Mahealani DuPont ’21 RGLP Reflection: A Multifaceted Sense of “Self”

Each fall, winter, and spring, the Rockefeller Global Leadership Program (RGLP) brings together 25 student leaders to increase their understanding of global leadership and intercultural competency. Through weekly sessions with speakers and a culminating experience to either Boston, Montreal, or New York City, the students are able to learn about themselves and cross-cultural leadership. The Spring 2019 cohort spent a weekend in Montreal as part of their culminating experience.

I entered RGLP expecting to improve my intercultural communication skills, but as the program comes to a close I realize I am leaving with so much more than just that.

My sense of self has been challenged, reconstructed, and reaffirmed throughout the course of RGLP. One of the objectives of the program is to “develop a self-awareness about your own culture and inherent biases.” My interpretation of culture changed as I became increasingly aware of the ways in which different lived experiences, different cultures, different philosophies and ways of being interact. I saw this reflected in the diverse perspectives of RGLP’s presenters, as well as in their equally diverse backgrounds. I was prompted to think about my own experience and sense of self. What culture has cultured the way that I see, interpret, and react?

Dr. Dottie Morris’ session on Inconspicuous Culture: Understanding Other by Developing Self allowed us to consider “self” in a broader sense of the word - not necessarily self as the individual, but rather self as part of a community or society. I considered my own positionality in the world, concluding that my version of selfhood is malleable and subject to change depending on my environment. I found that my self-awareness at home in Hawaii has transformed since coming to Dartmouth, but despite that change I’ve still retained my core beliefs or values that I can comfortably deem “me.” This session allowed for explicit attention on ideas that often evade our minds as too daunting, as I know conjecture about “self” has been uncomfortable and ambiguous for me.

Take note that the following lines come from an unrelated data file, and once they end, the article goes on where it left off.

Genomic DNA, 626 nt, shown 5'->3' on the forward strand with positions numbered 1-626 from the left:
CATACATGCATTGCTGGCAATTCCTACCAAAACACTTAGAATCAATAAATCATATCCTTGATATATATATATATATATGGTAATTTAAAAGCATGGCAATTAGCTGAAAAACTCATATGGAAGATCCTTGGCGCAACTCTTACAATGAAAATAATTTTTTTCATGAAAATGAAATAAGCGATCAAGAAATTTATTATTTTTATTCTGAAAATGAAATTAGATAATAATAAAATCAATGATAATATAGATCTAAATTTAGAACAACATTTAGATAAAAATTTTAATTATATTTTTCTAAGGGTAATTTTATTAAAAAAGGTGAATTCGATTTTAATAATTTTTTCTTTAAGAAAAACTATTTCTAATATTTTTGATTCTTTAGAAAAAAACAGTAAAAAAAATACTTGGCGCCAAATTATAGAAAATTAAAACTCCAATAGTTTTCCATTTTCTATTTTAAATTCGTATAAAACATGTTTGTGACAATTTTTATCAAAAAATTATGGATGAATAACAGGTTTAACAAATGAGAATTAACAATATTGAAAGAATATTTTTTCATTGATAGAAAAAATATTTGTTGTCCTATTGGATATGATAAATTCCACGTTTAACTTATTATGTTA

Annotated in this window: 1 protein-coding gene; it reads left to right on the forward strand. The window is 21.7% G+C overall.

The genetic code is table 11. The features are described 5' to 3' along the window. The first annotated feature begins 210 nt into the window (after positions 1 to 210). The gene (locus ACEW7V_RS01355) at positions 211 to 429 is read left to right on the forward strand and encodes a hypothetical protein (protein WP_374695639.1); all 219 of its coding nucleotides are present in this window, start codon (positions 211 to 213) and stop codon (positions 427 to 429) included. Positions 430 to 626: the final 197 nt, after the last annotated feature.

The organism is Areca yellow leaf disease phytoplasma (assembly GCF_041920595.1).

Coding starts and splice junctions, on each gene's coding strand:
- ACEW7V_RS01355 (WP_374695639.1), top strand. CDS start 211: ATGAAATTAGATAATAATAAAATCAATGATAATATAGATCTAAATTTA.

In directly addressing something that I had been historically uncomfortable with, a confirmed sense of self that is, I was able to become comfortable with being uncomfortable, as well as increase my adaptability and tolerance for ambiguity. RGLP has presented the “self” as multifaceted, and something that continues to be cultured by the cultures we exist in. 

My sense of self is informed by the following cultures I exist in; Tahitian; South Pacific Islander; Indigenous; First Generation; and more. This is not an exhaustive list -and I think the fact that I, and many other students in RGLP, exist in multiple spaces is indicative of the way in which being (simply being) is a constantly evolving process and interrelated to cross-cultural competencies. RGLP created the space for us to not only ask uncomfortable questions about selfhood, but also a space for us to pursue being.

-Written by Mahealani DuPont ’21, Spring 2019 RGLP Participant 

Disclaimer: The views and opinions expressed here are the author’s own and do not necessarily represent the views and opinions of the Rockefeller Center or constitute an endorsement by the Center.